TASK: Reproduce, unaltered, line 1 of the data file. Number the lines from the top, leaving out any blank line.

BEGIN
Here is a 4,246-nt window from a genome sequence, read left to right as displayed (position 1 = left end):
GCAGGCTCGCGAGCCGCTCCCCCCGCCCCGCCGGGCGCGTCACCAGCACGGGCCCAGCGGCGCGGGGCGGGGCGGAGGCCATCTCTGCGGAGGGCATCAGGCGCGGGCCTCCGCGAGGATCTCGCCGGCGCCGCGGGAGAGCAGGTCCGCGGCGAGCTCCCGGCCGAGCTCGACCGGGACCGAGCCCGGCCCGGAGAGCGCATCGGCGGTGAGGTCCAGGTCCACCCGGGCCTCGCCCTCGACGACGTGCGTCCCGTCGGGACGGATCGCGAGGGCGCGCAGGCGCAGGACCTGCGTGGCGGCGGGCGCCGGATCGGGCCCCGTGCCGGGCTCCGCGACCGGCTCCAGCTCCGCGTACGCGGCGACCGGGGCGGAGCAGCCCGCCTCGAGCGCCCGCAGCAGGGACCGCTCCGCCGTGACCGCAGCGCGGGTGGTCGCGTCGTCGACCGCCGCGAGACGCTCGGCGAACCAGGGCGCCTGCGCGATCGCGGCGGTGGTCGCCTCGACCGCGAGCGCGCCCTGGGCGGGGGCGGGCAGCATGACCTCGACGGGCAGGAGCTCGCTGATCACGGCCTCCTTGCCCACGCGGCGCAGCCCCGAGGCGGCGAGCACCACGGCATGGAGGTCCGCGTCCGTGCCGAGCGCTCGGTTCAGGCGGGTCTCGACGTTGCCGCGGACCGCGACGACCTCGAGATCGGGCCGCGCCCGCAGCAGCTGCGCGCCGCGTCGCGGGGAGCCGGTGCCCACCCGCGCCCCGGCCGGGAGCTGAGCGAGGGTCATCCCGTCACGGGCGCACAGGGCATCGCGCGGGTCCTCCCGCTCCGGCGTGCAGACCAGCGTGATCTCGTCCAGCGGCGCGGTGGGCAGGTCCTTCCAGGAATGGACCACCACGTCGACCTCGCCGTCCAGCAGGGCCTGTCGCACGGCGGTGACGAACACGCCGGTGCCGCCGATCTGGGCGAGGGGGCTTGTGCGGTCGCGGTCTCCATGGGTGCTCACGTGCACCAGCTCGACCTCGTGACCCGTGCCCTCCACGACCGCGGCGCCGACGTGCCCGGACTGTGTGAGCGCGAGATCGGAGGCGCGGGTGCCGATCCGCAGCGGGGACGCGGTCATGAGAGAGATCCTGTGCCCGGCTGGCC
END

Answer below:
Here is a 4,246-nt window from a genome sequence, read left to right as displayed (position 1 = left end):